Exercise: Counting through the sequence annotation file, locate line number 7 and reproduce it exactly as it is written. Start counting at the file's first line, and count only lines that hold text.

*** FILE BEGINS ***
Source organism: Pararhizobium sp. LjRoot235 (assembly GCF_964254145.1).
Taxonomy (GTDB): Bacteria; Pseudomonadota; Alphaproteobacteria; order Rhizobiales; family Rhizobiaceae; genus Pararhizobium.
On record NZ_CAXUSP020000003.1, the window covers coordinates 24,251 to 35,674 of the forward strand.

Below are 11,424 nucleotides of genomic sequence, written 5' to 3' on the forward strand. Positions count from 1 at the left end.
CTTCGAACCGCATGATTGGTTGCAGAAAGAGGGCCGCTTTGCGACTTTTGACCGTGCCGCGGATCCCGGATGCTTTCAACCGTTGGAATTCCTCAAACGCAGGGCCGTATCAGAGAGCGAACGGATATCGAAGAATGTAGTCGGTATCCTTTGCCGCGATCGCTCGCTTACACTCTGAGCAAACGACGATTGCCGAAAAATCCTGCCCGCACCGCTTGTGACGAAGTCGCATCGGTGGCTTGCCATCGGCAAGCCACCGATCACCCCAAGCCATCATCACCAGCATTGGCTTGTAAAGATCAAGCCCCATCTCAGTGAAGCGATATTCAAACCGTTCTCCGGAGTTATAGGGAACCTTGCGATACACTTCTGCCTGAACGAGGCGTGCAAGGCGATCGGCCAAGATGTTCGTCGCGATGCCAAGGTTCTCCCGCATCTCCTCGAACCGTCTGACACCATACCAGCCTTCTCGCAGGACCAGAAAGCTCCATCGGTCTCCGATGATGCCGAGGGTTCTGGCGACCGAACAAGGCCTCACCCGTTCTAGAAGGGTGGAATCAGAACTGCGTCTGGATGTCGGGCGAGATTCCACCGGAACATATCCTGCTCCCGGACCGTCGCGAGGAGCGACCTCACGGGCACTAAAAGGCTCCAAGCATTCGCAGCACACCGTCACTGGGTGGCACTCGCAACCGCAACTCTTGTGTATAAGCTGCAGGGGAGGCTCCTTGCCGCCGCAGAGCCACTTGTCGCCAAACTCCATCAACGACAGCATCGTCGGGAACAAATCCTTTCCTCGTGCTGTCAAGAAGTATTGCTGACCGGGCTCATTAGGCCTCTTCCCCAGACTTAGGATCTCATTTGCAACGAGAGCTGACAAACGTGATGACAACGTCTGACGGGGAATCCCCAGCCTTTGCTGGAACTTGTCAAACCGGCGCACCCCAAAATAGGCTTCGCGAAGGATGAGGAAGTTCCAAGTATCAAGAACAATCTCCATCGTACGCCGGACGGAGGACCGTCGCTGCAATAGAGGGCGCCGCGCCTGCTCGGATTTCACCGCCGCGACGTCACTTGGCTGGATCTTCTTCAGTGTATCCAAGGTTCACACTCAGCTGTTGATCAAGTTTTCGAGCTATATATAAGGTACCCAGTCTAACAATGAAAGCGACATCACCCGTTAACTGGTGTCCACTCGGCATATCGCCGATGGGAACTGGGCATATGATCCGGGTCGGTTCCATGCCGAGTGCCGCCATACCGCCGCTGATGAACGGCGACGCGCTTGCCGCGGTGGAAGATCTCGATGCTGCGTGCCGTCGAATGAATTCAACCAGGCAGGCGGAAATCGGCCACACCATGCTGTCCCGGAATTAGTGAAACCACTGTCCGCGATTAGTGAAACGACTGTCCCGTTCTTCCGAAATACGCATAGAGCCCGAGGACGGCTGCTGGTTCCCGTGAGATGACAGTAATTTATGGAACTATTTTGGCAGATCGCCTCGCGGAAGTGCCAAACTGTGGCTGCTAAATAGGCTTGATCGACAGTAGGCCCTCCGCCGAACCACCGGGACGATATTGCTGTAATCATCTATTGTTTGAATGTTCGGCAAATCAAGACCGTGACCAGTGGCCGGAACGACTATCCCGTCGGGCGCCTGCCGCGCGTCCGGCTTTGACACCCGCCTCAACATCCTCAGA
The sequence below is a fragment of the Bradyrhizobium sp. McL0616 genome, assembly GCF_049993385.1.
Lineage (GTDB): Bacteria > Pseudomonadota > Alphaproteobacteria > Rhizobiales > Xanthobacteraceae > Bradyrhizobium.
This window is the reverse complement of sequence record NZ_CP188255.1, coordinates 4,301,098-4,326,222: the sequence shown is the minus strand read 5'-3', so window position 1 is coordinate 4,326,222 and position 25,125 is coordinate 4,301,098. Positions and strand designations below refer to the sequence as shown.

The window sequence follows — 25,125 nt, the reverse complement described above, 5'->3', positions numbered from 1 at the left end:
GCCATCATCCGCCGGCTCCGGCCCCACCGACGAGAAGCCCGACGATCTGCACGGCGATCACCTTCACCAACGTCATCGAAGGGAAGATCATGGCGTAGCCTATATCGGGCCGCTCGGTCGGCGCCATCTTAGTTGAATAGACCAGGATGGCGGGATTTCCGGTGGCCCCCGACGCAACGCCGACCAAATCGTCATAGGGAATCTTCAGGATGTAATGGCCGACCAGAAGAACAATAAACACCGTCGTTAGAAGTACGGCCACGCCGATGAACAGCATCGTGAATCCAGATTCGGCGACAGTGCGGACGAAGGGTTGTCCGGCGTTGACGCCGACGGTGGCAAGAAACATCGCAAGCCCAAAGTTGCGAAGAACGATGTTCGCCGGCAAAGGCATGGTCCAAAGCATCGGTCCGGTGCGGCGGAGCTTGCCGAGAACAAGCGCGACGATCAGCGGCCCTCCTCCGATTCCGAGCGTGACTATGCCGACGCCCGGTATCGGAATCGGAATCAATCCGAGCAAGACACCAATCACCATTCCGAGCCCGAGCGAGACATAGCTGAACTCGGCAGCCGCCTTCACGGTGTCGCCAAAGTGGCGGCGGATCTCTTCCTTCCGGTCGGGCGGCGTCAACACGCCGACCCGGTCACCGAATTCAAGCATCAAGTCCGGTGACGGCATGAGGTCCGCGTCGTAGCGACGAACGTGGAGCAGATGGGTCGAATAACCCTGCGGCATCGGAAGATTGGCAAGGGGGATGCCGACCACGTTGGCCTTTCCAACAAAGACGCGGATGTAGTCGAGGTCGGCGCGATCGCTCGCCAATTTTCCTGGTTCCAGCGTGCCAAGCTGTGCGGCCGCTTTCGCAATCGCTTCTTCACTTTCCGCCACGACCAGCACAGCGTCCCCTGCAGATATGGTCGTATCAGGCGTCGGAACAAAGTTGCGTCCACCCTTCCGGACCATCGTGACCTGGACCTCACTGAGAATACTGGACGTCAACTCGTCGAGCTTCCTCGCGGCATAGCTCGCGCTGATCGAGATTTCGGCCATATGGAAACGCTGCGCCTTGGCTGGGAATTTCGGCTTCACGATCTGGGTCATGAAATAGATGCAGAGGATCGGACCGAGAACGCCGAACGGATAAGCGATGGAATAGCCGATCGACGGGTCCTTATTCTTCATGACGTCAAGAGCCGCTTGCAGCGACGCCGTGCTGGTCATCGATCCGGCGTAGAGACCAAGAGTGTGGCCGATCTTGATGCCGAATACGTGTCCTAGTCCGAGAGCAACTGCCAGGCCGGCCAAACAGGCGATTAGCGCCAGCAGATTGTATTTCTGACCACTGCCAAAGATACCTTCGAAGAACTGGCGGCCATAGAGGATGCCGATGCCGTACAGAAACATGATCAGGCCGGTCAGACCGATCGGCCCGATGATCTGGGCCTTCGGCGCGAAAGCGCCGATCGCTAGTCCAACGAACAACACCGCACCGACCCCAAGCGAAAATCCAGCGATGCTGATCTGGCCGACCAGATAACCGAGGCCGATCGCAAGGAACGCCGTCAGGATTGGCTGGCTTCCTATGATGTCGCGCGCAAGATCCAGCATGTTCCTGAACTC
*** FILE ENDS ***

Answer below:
Lineage (GTDB): Bacteria > Pseudomonadota > Alphaproteobacteria > Rhizobiales > Xanthobacteraceae > Bradyrhizobium.